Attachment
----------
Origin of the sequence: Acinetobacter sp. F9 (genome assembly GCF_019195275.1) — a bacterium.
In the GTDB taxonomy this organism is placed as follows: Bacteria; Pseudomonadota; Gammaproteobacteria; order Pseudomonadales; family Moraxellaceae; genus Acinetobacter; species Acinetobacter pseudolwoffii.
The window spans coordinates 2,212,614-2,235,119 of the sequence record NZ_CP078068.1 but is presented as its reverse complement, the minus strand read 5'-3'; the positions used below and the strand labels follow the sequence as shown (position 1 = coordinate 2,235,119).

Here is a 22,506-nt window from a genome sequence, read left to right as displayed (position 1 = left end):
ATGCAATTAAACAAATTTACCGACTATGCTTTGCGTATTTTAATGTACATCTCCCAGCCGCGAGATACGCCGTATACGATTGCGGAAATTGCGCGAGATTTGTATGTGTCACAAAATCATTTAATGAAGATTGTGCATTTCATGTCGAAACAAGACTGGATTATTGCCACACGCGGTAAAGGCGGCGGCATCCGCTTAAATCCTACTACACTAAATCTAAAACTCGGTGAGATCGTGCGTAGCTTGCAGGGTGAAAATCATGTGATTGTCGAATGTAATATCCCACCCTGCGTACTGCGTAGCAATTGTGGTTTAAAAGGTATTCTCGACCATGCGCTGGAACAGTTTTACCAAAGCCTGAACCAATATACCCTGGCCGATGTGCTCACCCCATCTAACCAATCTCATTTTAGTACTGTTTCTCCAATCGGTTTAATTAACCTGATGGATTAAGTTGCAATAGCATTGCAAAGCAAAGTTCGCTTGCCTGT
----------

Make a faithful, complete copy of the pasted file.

Origin of the sequence: Acinetobacter sp. F9 (genome assembly GCF_019195275.1) — a bacterium.
In the GTDB taxonomy this organism is placed as follows: Bacteria; Pseudomonadota; Gammaproteobacteria; order Pseudomonadales; family Moraxellaceae; genus Acinetobacter; species Acinetobacter pseudolwoffii.
The window spans coordinates 2,212,614-2,235,119 of the sequence record NZ_CP078068.1 but is presented as its reverse complement, the minus strand read 5'-3'; the positions used below and the strand labels follow the sequence as shown (position 1 = coordinate 2,235,119).

Here is a 22,506-nt window from a genome sequence, read left to right as displayed (position 1 = left end):
ATGCAATTAAACAAATTTACCGACTATGCTTTGCGTATTTTAATGTACATCTCCCAGCCGCGAGATACGCCGTATACGATTGCGGAAATTGCGCGAGATTTGTATGTGTCACAAAATCATTTAATGAAGATTGTGCATTTCATGTCGAAACAAGACTGGATTATTGCCACACGCGGTAAAGGCGGCGGCATCCGCTTAAATCCTACTACACTAAATCTAAAACTCGGTGAGATCGTGCGTAGCTTGCAGGGTGAAAATCATGTGATTGTCGAATGTAATATCCCACCCTGCGTACTGCGTAGCAATTGTGGTTTAAAAGGTATTCTCGACCATGCGCTGGAACAGTTTTACCAAAGCCTGAACCAATATACCCTGGCCGATGTGCTCACCCCATCTAACCAATCTCATTTTAGTACTGTTTCTCCAATCGGTTTAATTAACCTGATGGATTAAGTTGCAATAGCATTGCAAAGCAAAGTTCGCTTGCCTGT